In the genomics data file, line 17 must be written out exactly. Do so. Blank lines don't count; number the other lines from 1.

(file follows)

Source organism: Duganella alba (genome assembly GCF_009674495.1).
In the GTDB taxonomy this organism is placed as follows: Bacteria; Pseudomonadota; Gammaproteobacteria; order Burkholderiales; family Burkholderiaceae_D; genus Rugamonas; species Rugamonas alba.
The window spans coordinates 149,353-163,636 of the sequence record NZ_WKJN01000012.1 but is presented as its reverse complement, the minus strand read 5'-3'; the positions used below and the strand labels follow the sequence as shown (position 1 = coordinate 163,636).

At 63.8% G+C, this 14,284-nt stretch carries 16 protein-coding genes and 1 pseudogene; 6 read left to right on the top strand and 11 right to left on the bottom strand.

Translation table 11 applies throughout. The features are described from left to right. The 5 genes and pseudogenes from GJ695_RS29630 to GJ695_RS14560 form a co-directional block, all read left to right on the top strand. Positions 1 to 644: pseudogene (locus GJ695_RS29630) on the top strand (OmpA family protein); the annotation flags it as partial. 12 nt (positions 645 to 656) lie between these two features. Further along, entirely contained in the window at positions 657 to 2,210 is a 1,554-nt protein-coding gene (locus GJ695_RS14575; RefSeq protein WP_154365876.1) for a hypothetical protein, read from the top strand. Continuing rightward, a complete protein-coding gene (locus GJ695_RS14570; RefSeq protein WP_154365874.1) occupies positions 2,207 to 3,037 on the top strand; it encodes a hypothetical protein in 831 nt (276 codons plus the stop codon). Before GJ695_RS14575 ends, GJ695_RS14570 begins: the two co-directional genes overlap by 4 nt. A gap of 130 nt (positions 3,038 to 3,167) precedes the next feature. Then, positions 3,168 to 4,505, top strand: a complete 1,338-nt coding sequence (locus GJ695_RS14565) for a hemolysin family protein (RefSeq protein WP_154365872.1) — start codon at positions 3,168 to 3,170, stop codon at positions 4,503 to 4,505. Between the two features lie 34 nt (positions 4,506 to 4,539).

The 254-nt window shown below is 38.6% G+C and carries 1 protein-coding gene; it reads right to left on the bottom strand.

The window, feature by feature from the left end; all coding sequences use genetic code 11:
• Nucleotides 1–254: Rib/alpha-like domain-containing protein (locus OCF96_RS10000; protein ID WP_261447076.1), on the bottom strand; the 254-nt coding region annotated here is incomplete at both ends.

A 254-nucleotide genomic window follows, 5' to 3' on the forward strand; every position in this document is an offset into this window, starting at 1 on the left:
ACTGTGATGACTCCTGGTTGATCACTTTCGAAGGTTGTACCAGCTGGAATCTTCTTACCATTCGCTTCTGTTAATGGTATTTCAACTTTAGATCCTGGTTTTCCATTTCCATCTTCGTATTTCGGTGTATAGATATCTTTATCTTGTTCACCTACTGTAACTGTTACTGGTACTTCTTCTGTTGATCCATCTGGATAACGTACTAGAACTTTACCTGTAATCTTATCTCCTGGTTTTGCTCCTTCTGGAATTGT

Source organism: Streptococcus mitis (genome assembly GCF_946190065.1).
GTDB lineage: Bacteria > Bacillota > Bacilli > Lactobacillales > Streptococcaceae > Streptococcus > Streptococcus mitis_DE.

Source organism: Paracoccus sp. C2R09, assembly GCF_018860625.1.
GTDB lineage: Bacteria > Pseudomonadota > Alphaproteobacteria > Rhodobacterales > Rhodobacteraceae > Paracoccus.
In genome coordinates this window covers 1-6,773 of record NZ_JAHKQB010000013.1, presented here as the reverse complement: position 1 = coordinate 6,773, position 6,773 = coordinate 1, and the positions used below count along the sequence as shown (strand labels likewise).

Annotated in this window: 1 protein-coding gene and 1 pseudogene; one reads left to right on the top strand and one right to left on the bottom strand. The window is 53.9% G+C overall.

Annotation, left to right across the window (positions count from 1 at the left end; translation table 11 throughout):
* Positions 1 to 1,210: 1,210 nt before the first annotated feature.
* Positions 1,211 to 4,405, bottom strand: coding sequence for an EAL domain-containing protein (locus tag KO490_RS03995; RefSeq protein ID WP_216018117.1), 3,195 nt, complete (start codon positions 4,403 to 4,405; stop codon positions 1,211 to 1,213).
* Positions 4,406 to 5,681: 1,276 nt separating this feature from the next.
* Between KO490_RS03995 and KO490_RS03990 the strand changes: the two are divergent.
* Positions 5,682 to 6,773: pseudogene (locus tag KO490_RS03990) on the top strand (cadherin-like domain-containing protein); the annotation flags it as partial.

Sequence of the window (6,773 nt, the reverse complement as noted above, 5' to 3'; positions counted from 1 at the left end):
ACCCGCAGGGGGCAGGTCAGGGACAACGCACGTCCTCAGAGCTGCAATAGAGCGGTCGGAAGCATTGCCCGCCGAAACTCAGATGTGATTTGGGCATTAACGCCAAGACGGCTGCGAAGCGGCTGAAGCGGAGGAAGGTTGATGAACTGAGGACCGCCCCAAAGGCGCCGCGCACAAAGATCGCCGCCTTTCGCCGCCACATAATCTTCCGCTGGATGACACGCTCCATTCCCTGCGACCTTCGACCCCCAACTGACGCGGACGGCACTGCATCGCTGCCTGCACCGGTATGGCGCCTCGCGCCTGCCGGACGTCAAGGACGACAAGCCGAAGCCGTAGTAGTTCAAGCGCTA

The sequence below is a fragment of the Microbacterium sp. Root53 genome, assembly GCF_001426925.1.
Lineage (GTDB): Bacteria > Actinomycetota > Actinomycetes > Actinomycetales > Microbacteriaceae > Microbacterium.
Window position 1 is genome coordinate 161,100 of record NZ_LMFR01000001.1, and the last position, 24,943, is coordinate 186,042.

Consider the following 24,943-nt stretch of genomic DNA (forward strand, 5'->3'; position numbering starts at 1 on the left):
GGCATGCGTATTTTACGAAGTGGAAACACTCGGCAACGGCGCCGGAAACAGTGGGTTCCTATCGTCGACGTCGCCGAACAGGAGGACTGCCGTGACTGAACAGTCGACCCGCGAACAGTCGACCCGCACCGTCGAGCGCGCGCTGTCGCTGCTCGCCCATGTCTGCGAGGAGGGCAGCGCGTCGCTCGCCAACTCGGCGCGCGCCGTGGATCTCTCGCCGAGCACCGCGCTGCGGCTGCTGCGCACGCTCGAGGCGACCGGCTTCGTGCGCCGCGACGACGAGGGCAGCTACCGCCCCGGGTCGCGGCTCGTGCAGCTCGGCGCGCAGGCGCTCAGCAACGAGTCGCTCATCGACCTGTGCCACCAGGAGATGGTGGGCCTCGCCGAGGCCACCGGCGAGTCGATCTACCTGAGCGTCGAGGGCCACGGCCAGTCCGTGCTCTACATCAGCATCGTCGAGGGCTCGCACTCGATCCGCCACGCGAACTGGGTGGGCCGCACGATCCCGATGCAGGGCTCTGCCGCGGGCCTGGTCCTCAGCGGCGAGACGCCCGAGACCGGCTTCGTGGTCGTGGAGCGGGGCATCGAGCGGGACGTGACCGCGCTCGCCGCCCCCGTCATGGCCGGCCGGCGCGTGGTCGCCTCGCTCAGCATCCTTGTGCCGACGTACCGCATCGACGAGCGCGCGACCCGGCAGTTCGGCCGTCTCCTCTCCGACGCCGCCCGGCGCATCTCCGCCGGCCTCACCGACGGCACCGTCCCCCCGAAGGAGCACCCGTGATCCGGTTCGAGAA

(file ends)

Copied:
Annotation, left to right across the window (positions count from 1 at the left end; translation table 11 throughout):